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I'm back at it with chicken skins. This time digging deeper and exploring how much can be extracted from this thin, floppy and eventually magical layer of poultry. (It is THE reason we like fried chicken, right?) One beautiful aspect of cooking chicken skin is the byproduct it yields. After all the prep and cooking is done, I'm left with three ingredients: gribenes, schmaltz and chicharrón. The first two ingredients are lifted from the Jewish lexicon and is a breakdown of the German word griebenschmalz, which loosely translates to lard or crackling fat. Gribenes are the crisp nuggets of skin that are left over from rendering the skin fat (schmaltz) and are usually fried with onions, flavoring the schmaltz and gribenes all at once. The chicharrón, in this case, is really just a crisp brittle skin. When you remove the fat and keep it flat while cooking, you're left with what can best be described as a chicken chip.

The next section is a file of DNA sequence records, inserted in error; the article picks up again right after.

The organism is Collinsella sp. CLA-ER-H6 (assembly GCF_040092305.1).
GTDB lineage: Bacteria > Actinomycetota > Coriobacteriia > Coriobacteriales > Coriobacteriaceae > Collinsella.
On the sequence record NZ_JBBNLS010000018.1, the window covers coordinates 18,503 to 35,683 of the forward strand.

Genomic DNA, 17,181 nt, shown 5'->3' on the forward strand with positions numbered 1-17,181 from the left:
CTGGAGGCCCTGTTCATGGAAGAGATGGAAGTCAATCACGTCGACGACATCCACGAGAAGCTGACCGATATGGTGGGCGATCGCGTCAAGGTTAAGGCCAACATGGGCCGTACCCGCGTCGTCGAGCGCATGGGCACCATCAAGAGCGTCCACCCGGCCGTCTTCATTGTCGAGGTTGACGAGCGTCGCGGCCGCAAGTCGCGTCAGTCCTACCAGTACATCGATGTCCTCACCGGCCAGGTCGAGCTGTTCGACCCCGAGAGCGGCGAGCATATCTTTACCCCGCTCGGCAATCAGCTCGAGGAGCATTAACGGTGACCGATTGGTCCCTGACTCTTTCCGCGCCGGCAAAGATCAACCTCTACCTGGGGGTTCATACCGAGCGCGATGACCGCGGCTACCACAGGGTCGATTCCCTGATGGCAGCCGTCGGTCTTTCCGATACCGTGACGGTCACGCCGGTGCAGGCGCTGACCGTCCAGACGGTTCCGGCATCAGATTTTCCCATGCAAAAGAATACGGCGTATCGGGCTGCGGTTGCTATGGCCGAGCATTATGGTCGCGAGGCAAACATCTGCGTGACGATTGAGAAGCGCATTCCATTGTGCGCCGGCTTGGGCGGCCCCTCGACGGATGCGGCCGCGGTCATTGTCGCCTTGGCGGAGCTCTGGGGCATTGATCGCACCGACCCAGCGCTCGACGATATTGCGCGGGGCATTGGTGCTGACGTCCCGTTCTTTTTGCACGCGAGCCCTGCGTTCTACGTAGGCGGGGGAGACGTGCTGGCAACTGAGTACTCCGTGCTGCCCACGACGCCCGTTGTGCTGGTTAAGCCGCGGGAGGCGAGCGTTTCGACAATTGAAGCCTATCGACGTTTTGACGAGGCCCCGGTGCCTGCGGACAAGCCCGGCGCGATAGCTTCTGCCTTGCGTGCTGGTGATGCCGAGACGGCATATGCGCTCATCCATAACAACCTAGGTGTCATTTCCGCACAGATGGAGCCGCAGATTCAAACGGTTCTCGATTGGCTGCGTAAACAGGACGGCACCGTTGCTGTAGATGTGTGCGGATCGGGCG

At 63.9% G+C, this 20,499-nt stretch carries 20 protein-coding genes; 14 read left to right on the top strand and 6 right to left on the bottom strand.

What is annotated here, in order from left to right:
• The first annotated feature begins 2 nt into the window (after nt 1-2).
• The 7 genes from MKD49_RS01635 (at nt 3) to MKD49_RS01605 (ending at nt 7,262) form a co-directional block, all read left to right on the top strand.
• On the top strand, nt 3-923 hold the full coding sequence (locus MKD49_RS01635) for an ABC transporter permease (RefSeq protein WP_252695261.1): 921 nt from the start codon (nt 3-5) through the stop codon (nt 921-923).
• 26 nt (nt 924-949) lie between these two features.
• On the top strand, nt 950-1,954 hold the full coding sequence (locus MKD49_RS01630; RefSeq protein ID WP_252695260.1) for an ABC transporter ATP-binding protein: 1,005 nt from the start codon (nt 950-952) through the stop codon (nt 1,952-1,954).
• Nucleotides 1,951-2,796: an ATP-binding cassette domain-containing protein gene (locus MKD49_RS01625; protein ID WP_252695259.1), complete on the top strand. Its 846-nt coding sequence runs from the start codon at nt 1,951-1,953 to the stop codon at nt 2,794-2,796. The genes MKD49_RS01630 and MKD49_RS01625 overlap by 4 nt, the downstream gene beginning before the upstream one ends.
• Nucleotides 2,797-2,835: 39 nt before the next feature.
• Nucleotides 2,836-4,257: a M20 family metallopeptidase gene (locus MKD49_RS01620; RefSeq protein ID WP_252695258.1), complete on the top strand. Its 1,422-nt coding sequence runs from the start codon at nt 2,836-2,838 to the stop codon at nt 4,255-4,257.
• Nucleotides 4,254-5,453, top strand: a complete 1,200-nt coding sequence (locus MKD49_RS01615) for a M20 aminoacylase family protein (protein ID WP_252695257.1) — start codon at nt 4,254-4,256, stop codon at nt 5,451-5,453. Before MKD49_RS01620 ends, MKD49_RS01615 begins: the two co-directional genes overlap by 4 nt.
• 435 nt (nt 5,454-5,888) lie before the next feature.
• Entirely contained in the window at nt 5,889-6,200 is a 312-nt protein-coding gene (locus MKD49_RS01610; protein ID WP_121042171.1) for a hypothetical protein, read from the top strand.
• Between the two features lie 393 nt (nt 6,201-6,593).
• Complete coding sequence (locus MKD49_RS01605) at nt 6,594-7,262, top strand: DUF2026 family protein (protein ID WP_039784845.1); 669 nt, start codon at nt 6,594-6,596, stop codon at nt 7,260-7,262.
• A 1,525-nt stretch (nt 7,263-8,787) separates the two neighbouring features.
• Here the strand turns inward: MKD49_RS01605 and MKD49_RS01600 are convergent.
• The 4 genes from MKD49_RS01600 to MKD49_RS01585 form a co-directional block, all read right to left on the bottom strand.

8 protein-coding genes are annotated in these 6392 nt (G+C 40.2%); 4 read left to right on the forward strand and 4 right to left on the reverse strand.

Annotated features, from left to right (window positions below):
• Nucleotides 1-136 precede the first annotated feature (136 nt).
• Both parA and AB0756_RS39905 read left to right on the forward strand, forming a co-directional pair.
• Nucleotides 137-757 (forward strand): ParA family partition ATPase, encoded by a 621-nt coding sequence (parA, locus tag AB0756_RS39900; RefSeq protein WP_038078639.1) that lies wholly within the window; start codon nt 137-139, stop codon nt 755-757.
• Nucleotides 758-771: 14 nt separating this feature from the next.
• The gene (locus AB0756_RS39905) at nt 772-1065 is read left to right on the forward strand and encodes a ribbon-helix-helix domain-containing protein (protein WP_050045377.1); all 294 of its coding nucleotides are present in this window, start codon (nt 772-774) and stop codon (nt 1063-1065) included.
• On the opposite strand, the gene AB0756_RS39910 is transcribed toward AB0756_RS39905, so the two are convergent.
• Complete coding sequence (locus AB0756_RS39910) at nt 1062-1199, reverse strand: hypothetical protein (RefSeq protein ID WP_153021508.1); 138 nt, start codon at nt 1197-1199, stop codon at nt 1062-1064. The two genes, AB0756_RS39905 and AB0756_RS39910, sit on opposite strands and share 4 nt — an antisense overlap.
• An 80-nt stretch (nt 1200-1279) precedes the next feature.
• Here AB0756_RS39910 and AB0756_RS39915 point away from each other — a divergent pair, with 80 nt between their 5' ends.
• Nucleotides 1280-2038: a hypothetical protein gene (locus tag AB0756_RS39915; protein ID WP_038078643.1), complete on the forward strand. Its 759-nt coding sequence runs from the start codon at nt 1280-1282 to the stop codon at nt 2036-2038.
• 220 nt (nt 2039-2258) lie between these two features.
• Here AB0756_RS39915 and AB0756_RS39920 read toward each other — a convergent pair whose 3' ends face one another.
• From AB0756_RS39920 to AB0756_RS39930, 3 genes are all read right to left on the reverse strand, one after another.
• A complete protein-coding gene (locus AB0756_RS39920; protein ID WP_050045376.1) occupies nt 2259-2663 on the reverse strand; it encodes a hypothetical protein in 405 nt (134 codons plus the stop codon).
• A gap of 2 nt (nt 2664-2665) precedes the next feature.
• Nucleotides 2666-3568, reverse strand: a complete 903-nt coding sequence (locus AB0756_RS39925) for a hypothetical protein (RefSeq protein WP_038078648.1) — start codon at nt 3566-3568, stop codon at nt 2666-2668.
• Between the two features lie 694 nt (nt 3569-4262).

The prep & cooking:
After scraping the excess fat from the underside of the skin, I sandwich the skin between two sheet pans and drop it into a 275F oven for about 1 to 1.5 hours or until crispy. While the skin is in the oven I heat the scraped fat in a small pan over low heat. As the fat renders the left over proteins (essentially more skin) start to brown in their own fat. These are the gribenes. Once they are golden and all of the fat (schmaltz) has been rendered, they are ready.
One ingredient producing three results.